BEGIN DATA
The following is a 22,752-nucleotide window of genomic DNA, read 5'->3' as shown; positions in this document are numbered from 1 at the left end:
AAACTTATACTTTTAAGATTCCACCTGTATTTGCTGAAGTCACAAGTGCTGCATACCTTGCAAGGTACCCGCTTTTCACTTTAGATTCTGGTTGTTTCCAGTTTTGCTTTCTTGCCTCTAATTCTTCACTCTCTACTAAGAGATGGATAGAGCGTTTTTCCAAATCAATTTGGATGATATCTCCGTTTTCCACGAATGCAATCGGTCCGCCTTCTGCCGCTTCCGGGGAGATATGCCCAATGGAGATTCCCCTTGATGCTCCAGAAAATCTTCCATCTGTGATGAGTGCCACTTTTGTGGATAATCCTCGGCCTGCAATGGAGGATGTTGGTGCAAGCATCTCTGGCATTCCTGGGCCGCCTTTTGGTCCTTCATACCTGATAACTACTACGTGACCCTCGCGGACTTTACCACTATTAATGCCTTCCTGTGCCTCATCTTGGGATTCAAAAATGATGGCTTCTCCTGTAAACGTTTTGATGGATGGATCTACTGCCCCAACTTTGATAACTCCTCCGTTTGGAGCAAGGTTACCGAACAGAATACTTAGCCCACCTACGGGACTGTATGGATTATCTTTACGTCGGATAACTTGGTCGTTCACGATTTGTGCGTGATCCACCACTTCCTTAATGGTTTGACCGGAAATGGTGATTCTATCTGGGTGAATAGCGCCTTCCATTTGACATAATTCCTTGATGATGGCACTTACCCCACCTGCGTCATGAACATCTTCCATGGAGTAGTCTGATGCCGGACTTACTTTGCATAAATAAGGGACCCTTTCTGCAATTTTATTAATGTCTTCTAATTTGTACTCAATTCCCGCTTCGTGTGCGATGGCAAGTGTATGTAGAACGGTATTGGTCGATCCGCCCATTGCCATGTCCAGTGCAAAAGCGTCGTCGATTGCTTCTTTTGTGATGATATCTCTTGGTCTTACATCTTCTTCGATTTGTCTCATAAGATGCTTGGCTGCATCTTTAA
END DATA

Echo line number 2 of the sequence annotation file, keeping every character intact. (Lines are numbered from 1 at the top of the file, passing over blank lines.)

AAACTTATACTTTTAAGATTCCACCTGTATTTGCTGAAGTCACAAGTGCTGCATACCTTGCAAGGTACCCGCTTTTCACTTTAGATTCTGGTTGTTTCCAGTTTTGCTTTCTTGCCTCTAATTCTTCACTCTCTACTAAGAGATGGATAGAGCGTTTTTCCAAATCAATTTGGATGATATCTCCGTTTTCCACGAATGCAATCGGTCCGCCTTCTGCCGCTTCCGGGGAGATATGCCCAATGGAGATTCCCCTTGATGCTCCAGAAAATCTTCCATCTGTGATGAGTGCCACTTTTGTGGATAATCCTCGGCCTGCAATGGAGGATGTTGGTGCAAGCATCTCTGGCATTCCTGGGCCGCCTTTTGGTCCTTCATACCTGATAACTACTACGTGACCCTCGCGGACTTTACCACTATTAATGCCTTCCTGTGCCTCATCTTGGGATTCAAAAATGATGGCTTCTCCTGTAAACGTTTTGATGGATGGATCTACTGCCCCAACTTTGATAACTCCTCCGTTTGGAGCAAGGTTACCGAACAGAATACTTAGCCCACCTACGGGACTGTATGGATTATCTTTACGTCGGATAACTTGGTCGTTCACGATTTGTGCGTGATCCACCACTTCCTTAATGGTTTGACCGGAAATGGTGATTCTATCTGGGTGAATAGCGCCTTCCATTTGACATAATTCCTTGATGATGGCACTTACCCCACCTGCGTCATGAACATCTTCCATGGAGTAGTCTGATGCCGGACTTACTTTGCATAAATAAGGGACCCTTTCTGCAATTTTATTAATGTCTTCTAATTTGTACTCAATTCCCGCTTCGTGTGCGATGGCAAGTGTATGTAGAACGGTATTGGTCGATCCGCCCATTGCCATGTCCAGTGCAAAAGCGTCGTCGATTGCTTCTTTTGTGATGATATCTCTTGGTCTTACATCTTCTTCGATTTGTCTCATAAGATGCTTGGCTGCATCTTTAA